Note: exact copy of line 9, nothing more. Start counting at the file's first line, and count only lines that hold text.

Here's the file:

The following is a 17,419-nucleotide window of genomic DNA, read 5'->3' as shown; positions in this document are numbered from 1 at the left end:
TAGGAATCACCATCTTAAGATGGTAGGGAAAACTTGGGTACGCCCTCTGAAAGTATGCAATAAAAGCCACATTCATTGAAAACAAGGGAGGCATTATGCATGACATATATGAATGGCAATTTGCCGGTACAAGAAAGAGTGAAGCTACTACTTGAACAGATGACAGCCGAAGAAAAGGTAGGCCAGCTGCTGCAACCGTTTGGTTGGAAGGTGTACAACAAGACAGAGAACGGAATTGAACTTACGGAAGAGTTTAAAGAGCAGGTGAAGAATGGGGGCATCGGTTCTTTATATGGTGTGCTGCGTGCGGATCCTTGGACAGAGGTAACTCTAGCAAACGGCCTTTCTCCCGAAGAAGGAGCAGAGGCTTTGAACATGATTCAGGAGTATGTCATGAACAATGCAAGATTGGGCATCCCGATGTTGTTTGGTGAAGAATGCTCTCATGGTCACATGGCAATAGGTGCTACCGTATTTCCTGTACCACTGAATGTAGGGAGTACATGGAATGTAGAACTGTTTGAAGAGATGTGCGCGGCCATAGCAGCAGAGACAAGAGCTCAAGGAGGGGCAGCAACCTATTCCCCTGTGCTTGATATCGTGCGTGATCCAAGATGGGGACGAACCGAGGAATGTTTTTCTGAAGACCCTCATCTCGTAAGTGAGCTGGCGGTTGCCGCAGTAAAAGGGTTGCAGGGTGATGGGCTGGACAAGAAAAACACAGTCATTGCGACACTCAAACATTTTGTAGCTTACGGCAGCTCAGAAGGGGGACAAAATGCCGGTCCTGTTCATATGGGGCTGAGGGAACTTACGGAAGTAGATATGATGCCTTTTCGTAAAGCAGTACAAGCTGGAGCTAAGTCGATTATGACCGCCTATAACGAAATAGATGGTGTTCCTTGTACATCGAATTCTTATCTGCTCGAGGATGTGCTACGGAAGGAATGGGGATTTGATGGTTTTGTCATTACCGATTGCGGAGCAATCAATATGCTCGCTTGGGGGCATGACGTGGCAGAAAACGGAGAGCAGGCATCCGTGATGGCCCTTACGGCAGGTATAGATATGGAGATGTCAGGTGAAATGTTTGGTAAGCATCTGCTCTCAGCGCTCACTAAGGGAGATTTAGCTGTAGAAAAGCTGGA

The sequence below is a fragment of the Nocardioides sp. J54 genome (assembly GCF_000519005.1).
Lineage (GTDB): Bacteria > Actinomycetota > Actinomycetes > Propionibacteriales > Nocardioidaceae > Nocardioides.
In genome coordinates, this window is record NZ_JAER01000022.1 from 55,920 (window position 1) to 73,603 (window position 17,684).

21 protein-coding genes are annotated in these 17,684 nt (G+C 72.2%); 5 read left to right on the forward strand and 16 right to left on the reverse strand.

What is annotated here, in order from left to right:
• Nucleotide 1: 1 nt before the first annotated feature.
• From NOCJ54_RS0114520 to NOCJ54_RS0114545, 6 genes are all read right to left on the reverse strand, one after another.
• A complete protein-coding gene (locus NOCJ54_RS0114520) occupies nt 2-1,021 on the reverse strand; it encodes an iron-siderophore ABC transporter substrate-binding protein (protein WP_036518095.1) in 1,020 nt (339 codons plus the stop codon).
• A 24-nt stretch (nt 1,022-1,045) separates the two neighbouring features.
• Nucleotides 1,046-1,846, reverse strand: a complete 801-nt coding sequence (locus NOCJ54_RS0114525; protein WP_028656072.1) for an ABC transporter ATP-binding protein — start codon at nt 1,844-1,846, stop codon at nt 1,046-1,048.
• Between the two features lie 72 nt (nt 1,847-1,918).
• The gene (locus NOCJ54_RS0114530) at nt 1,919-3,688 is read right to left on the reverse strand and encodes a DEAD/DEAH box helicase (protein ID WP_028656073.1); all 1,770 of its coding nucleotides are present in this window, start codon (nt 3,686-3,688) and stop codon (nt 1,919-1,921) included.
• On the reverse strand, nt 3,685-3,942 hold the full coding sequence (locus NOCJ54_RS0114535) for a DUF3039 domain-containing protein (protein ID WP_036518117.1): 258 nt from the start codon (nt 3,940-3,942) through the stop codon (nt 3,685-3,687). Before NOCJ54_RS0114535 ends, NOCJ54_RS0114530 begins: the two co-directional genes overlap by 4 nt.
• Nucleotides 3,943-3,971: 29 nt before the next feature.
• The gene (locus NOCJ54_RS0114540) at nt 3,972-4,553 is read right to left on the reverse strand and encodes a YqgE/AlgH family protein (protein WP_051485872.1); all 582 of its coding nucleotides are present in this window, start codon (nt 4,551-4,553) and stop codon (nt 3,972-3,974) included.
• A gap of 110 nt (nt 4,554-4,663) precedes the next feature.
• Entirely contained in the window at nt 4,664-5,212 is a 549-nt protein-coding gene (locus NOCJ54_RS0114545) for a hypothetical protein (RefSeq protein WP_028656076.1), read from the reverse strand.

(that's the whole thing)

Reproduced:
• From NOCJ54_RS0114520 to NOCJ54_RS0114545, 6 genes are all read right to left on the reverse strand, one after another.